New exhibition at The Skyscraper Museum devoted to the invention and evolution of Manhattan’s skyline

            <img src="https://archinect.imgix.net/uploads/us/us0werhequtywejv.jpg?fit=crop&auto=compress%2Cformat&w=1200" border="0" />In&nbsp;<em>Here is New York</em>, author E.B. White wrote that the city's iconic skyline was &ldquo;to the nation what the white church spire is to the village &mdash; the visible symbol of aspiration and faith, the white plume saying that the way is up.&rdquo; Home to the Empire State Building, the Art Deco Chrysler Building, and now, the super-tall One World Trade Center, <a href="https://archinect.com/news/tag/12384/new-york-city" >New York</a>'s notable horizon has become a civic signature of the city.&nbsp;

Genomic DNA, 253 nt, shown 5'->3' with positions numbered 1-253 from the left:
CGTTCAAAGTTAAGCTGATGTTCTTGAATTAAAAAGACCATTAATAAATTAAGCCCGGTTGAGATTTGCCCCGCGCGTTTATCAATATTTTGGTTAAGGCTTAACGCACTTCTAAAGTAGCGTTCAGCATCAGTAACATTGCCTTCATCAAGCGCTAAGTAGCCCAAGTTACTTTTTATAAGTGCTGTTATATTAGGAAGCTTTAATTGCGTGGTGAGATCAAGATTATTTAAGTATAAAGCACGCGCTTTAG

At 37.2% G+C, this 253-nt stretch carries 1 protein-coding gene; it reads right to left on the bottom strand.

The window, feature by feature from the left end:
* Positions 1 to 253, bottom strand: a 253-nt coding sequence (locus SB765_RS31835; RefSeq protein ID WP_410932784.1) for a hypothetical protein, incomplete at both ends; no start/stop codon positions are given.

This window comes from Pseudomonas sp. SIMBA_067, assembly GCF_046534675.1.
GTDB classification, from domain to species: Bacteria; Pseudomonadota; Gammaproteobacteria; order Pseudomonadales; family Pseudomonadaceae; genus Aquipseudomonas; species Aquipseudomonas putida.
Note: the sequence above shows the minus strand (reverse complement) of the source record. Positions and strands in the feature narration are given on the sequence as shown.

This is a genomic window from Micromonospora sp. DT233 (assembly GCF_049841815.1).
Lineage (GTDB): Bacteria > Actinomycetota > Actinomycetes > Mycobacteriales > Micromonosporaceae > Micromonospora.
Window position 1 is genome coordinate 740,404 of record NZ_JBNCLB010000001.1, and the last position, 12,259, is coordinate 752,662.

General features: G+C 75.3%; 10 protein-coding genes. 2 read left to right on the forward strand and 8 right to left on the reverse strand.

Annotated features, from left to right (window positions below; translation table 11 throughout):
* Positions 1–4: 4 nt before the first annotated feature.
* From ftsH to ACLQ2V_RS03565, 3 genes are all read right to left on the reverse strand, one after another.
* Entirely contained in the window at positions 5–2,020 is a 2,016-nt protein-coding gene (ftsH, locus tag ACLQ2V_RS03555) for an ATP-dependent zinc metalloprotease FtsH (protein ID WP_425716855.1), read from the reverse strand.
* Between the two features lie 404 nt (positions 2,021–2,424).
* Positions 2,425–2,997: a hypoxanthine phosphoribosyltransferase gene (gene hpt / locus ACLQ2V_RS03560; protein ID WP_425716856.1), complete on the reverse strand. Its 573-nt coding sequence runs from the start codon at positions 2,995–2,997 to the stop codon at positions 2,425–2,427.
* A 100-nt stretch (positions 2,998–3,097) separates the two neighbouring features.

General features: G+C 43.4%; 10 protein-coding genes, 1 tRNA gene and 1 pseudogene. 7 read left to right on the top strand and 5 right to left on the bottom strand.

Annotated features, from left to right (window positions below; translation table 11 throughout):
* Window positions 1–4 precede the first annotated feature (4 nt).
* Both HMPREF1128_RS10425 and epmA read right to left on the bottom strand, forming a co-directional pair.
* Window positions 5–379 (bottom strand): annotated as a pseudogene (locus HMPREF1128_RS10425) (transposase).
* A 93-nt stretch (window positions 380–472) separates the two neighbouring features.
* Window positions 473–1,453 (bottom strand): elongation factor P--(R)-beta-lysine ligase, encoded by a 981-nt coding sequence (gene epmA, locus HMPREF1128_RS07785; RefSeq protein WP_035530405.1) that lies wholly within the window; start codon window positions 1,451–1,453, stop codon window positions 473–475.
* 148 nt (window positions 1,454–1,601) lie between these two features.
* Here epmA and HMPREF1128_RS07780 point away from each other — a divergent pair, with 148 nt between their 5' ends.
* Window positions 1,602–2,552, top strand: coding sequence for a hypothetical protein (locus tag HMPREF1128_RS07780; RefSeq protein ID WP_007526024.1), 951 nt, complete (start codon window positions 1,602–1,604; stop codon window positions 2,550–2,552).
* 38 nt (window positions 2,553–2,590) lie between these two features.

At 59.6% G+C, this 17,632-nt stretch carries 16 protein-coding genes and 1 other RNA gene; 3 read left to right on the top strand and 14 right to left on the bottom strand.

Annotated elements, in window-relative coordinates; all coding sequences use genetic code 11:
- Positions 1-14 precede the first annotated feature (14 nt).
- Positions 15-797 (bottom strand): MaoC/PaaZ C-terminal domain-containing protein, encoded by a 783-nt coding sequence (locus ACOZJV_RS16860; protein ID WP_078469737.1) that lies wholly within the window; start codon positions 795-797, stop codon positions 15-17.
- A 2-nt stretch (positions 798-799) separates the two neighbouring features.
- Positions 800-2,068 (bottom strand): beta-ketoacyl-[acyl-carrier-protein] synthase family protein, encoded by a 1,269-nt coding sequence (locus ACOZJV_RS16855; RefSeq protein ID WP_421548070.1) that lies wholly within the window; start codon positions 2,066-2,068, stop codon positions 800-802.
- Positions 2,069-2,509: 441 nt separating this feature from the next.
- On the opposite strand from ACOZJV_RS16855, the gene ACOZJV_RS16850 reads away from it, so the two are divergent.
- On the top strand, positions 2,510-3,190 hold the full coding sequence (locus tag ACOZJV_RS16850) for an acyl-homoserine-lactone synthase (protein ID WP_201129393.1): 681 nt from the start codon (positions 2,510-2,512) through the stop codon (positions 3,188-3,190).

Ever-changing, a new exhibition SKYLINE at The Skyscraper Museum in New York City examines how the city's iconic skyline came to be. Distinguishing five separate periods in which new buildings added took forms based on economic, technological, and regulatory factors, the exhibition traces the overarching story of Manhattan’s high-rise growth from small to tall.

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